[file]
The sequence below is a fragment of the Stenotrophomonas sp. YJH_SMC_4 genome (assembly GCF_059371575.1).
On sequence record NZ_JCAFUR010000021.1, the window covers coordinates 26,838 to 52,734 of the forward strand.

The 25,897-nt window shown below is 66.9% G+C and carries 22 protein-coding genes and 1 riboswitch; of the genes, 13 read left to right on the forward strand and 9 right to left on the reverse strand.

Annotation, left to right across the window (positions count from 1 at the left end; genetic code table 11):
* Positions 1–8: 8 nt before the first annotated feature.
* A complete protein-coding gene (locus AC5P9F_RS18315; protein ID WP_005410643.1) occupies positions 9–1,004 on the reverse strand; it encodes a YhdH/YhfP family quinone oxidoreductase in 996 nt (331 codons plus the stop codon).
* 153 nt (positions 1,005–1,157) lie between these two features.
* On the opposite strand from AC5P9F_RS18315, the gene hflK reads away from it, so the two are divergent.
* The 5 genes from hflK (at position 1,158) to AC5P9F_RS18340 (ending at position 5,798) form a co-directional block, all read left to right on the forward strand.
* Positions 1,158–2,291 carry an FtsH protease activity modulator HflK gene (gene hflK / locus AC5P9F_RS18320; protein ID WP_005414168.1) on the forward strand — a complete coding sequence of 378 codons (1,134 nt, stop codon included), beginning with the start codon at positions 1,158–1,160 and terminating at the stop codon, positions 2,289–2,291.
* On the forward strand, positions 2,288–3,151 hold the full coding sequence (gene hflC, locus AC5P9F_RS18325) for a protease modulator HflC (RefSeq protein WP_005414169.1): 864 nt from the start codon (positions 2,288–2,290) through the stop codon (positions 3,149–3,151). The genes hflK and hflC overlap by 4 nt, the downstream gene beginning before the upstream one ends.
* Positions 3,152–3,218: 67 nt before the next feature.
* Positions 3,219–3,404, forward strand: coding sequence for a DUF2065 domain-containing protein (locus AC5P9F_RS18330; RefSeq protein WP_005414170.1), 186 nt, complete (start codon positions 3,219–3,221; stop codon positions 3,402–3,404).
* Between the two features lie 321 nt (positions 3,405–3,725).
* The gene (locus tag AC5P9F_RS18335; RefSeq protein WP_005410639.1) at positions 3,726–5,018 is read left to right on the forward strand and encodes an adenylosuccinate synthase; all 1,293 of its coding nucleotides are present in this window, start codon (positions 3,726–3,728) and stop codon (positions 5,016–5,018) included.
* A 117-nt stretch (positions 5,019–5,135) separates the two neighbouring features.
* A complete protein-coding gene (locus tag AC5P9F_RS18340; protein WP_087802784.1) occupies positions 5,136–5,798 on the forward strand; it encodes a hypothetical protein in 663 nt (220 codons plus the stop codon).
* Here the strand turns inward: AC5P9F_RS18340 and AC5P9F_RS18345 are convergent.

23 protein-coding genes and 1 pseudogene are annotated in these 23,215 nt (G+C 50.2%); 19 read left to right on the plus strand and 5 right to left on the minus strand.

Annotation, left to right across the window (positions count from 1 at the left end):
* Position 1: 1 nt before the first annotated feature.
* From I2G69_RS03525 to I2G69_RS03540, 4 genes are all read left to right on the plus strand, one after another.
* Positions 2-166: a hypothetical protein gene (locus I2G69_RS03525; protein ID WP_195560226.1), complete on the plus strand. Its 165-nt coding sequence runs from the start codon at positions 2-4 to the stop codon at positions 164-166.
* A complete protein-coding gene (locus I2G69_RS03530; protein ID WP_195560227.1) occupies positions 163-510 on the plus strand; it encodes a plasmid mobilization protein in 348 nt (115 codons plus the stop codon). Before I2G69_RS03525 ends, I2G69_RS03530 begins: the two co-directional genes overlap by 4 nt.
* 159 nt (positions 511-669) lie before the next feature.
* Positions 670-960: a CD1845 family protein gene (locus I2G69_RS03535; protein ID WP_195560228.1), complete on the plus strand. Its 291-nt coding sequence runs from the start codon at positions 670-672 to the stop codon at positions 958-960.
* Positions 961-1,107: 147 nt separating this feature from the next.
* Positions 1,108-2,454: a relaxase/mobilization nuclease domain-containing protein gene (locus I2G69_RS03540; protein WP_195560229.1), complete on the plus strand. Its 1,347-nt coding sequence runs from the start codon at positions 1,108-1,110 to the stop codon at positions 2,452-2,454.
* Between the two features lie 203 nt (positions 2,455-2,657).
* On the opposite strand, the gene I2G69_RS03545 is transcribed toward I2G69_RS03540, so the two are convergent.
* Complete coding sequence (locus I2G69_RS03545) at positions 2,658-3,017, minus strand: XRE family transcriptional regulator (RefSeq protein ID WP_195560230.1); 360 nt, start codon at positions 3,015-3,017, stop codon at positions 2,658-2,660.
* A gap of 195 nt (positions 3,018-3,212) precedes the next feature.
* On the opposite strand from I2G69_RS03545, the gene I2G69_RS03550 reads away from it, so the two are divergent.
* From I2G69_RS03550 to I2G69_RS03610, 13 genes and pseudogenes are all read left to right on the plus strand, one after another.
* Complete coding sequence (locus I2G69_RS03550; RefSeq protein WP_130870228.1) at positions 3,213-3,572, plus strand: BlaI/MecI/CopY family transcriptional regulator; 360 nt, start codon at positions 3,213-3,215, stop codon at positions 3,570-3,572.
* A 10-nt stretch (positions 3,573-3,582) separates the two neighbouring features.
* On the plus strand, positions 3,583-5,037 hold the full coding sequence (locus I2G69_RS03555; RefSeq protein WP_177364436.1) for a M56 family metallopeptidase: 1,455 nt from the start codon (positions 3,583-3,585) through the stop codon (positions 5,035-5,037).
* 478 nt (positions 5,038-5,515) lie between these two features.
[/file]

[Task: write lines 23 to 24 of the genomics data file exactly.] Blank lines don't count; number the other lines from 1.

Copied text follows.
* Positions 2-166: a hypothetical protein gene (locus I2G69_RS03525; protein ID WP_195560226.1), complete on the plus strand. Its 165-nt coding sequence runs from the start codon at positions 2-4 to the stop codon at positions 164-166.
* A complete protein-coding gene (locus I2G69_RS03530; protein ID WP_195560227.1) occupies positions 163-510 on the plus strand; it encodes a plasmid mobilization protein in 348 nt (115 codons plus the stop codon). Before I2G69_RS03525 ends, I2G69_RS03530 begins: the two co-directional genes overlap by 4 nt.